JFMAMJJASOND
 
 
3.1
 
39
23
 
 
3
 
44
26
 
 
4.3
 
55
34
 
 
4.3
 
65
43
 
 
5
 
75
53
 
 
4.4
 
83
62
 
 
4.4
 
87
66
 
 
4.1
 
85
65
 
 
2.9
 
79
57
 
 
3.2
 
67
45
 
 
3.8
 
55
36
 
 
3.7
 
44
27
Average max. and min. temperatures in °F
Precipitation totals in inches
Source: The Weather Channel[8]

In recent years, average temperatures in Madison have ranged from a low of 23 °F (−5 °C) in January to a high of 87 °F (31 °C) in July, although a record low of −18 °F (−28 °C) was recorded in December 1989 and a record high of 108 °F (42 °C) was recorded in July 1954. Average monthly precipitation ranged from 2.92 inches (74 mm) in September to 4.96 inches (126 mm) in May.[8]

Government[edit]

The county government is a constitutional body, and is granted specific powers by the Constitution of Indiana, and by the Indiana Code.

County Council: The county council is the legislative branch of the county government and controls all the spending and revenue collection in the county. Representatives are elected from county districts. The council members serve four-year terms. They are responsible for setting salaries, the annual budget, and special spending. The council also has limited authority to impose local taxes, in the form of an income and property tax that is subject to state level approval, excise taxes, and service taxes.[9][10]

Board of Commissioners: The executive body of the county is made of a board of commissioners. The commissioners are elected county-wide, in staggered terms, and each serves a four-year term. One of the commissioners, typically the most senior, serves as president. The commissioners are charged with executing the acts legislated by the council, collecting revenue, and managing the day-to-day functions of the county government.[9][10]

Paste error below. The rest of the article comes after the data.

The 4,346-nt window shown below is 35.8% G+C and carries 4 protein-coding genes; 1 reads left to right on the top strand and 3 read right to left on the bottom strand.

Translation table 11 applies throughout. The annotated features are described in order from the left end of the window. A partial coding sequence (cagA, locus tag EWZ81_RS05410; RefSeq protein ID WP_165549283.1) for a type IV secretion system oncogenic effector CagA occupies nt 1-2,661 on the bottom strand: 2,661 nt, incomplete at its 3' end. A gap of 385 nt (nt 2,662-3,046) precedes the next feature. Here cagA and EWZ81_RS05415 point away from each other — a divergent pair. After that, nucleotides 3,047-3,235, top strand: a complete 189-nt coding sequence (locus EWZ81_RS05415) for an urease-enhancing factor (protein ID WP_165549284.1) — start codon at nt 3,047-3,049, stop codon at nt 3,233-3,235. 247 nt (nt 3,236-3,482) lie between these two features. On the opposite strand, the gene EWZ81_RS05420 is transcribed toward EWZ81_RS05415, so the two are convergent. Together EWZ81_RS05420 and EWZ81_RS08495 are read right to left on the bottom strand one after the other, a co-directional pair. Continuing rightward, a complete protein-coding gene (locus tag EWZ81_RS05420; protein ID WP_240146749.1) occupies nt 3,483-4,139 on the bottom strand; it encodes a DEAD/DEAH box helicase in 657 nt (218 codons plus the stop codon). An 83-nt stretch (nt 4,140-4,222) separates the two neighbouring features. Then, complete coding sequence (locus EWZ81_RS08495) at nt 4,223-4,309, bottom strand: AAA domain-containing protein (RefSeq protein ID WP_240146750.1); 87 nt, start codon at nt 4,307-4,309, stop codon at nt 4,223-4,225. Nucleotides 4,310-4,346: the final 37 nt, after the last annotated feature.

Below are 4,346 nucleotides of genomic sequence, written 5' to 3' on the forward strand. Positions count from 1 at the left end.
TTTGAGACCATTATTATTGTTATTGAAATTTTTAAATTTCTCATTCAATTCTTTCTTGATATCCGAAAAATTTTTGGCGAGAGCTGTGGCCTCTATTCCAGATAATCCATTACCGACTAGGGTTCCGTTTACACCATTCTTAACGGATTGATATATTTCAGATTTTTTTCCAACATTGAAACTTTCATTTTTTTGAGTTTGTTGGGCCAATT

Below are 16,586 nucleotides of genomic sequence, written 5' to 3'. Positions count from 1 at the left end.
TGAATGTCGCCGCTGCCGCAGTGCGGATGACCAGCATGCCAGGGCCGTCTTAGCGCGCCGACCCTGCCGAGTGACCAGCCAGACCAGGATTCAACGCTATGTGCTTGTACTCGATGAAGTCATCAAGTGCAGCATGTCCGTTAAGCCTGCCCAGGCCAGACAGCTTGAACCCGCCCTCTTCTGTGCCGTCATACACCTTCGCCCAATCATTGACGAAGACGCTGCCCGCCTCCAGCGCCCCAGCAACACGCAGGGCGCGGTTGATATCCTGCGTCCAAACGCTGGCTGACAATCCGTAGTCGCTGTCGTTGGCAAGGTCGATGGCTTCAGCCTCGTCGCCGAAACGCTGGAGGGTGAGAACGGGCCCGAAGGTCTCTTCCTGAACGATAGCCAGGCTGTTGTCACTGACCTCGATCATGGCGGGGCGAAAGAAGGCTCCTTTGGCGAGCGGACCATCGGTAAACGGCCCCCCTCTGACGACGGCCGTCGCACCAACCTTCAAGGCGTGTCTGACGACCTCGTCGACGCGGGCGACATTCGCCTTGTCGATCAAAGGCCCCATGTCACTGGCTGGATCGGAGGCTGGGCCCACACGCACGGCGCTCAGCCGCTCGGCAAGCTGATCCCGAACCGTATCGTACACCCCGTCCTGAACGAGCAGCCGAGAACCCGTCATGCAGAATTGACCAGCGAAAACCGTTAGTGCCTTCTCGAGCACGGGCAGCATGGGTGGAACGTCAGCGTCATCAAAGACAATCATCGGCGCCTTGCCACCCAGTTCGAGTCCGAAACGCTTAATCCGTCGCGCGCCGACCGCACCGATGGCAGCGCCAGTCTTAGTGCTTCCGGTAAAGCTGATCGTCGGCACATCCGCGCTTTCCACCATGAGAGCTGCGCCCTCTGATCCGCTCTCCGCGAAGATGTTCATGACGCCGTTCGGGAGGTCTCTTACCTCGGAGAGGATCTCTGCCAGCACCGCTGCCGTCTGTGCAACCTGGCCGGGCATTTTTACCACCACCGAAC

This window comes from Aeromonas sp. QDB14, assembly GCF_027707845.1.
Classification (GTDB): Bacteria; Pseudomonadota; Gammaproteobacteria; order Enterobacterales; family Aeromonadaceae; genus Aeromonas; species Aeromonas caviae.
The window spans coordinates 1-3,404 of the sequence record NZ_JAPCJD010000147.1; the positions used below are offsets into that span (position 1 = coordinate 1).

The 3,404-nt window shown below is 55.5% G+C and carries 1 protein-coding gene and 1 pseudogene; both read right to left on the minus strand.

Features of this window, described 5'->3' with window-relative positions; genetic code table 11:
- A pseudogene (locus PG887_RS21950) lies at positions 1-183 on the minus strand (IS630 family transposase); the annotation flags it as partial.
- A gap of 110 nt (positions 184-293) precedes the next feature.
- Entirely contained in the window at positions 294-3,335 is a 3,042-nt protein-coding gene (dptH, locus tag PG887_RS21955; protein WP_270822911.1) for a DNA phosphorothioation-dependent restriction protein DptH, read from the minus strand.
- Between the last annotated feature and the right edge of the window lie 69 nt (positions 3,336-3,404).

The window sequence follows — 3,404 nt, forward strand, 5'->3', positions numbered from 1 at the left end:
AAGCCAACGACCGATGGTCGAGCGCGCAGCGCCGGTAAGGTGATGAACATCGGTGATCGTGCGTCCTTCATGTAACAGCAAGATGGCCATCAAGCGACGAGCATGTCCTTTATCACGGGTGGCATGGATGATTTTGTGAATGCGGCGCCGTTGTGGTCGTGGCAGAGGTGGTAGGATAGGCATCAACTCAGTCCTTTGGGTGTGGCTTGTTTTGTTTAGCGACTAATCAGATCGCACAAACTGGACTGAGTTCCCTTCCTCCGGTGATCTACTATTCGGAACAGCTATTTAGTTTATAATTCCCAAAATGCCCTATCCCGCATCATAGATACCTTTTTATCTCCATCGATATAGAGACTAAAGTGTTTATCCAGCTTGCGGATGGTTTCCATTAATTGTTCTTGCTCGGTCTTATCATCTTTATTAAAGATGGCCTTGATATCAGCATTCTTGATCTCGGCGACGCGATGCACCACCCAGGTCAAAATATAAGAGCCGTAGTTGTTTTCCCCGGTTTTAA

Court: The county maintains a small claims court that can handle some civil cases. The judge on the court is elected to a term of four years and must be a member of the Indiana Bar Association. The judge is assisted by a constable who is also elected to a four-year term. In some cases, court decisions can be appealed to the state level circuit court.[10]

County Officials: The county has several other elected offices, including sheriff, coroner, auditor, treasurer, recorder, surveyor, and circuit court clerk Each of these elected officers serves a term of four years and oversees a different part of county government. Members elected to county government positions are required to declare party affiliations and to be residents of the county.[10]

Jefferson County is part of Indiana's 9th congressional district and is represented in Congress by Democrat Baron Hill.[11] It is also part of Indiana Senate district 45[12] and Indiana House of Representatives district 69.[13]

Demographics[edit]

Historical population
CensusPop.
18208,038
183011,46542.6%
184016,61444.9%
185023,91644.0%
186025,0364.7%
187029,74118.8%
188025,977−12.7%
189024,507−5.7%
190022,913−6.5%
191020,483−10.6%
192020,7091.1%
193019,182−7.4%
194019,9123.8%
195021,6138.5%
196024,06111.3%
197027,00612.2%
198030,41912.6%
199029,797−2.0%
200031,7056.4%
201032,4282.3%
Est. 201232,5540.4%
U.S. Decennial Census[14]
2012 Estimate[15]